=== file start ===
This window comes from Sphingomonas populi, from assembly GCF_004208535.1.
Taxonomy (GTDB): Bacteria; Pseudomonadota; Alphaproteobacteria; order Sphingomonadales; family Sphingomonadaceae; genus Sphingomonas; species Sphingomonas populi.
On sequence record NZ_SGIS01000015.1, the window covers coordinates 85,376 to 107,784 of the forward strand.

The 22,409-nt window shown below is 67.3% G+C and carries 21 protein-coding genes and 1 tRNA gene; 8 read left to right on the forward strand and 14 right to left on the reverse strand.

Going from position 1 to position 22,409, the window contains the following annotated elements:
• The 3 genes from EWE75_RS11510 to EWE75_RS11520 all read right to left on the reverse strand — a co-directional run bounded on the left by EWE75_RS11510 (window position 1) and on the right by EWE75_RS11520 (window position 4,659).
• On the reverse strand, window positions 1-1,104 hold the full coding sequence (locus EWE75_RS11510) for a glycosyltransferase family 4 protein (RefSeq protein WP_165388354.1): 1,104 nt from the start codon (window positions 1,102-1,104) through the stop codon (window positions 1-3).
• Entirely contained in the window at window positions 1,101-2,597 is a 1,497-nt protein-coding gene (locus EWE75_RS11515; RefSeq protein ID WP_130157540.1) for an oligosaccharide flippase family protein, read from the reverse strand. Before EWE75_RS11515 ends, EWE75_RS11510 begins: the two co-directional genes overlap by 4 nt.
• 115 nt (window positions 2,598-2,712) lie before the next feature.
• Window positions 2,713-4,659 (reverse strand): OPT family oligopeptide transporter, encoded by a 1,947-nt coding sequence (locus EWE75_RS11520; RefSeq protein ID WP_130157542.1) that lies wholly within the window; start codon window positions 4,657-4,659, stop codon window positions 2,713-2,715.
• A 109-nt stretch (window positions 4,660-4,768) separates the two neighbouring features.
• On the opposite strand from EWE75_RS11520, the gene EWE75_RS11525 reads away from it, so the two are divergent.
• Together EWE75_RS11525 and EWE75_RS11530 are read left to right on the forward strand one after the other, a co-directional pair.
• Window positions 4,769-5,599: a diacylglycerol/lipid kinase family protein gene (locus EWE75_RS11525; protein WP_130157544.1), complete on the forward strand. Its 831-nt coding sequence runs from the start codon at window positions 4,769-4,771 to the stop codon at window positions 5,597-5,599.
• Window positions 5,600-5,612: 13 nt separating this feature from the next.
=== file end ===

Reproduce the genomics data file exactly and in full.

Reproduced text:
This window comes from Sphingomonas populi, from assembly GCF_004208535.1.
Taxonomy (GTDB): Bacteria; Pseudomonadota; Alphaproteobacteria; order Sphingomonadales; family Sphingomonadaceae; genus Sphingomonas; species Sphingomonas populi.
On sequence record NZ_SGIS01000015.1, the window covers coordinates 85,376 to 107,784 of the forward strand.

The 22,409-nt window shown below is 67.3% G+C and carries 21 protein-coding genes and 1 tRNA gene; 8 read left to right on the forward strand and 14 right to left on the reverse strand.

Going from position 1 to position 22,409, the window contains the following annotated elements:
• The 3 genes from EWE75_RS11510 to EWE75_RS11520 all read right to left on the reverse strand — a co-directional run bounded on the left by EWE75_RS11510 (window position 1) and on the right by EWE75_RS11520 (window position 4,659).
• On the reverse strand, window positions 1-1,104 hold the full coding sequence (locus EWE75_RS11510) for a glycosyltransferase family 4 protein (RefSeq protein WP_165388354.1): 1,104 nt from the start codon (window positions 1,102-1,104) through the stop codon (window positions 1-3).
• Entirely contained in the window at window positions 1,101-2,597 is a 1,497-nt protein-coding gene (locus EWE75_RS11515; RefSeq protein ID WP_130157540.1) for an oligosaccharide flippase family protein, read from the reverse strand. Before EWE75_RS11515 ends, EWE75_RS11510 begins: the two co-directional genes overlap by 4 nt.
• 115 nt (window positions 2,598-2,712) lie before the next feature.
• Window positions 2,713-4,659 (reverse strand): OPT family oligopeptide transporter, encoded by a 1,947-nt coding sequence (locus EWE75_RS11520; RefSeq protein ID WP_130157542.1) that lies wholly within the window; start codon window positions 4,657-4,659, stop codon window positions 2,713-2,715.
• A 109-nt stretch (window positions 4,660-4,768) separates the two neighbouring features.
• On the opposite strand from EWE75_RS11520, the gene EWE75_RS11525 reads away from it, so the two are divergent.
• Together EWE75_RS11525 and EWE75_RS11530 are read left to right on the forward strand one after the other, a co-directional pair.
• Window positions 4,769-5,599: a diacylglycerol/lipid kinase family protein gene (locus EWE75_RS11525; protein WP_130157544.1), complete on the forward strand. Its 831-nt coding sequence runs from the start codon at window positions 4,769-4,771 to the stop codon at window positions 5,597-5,599.
• Window positions 5,600-5,612: 13 nt separating this feature from the next.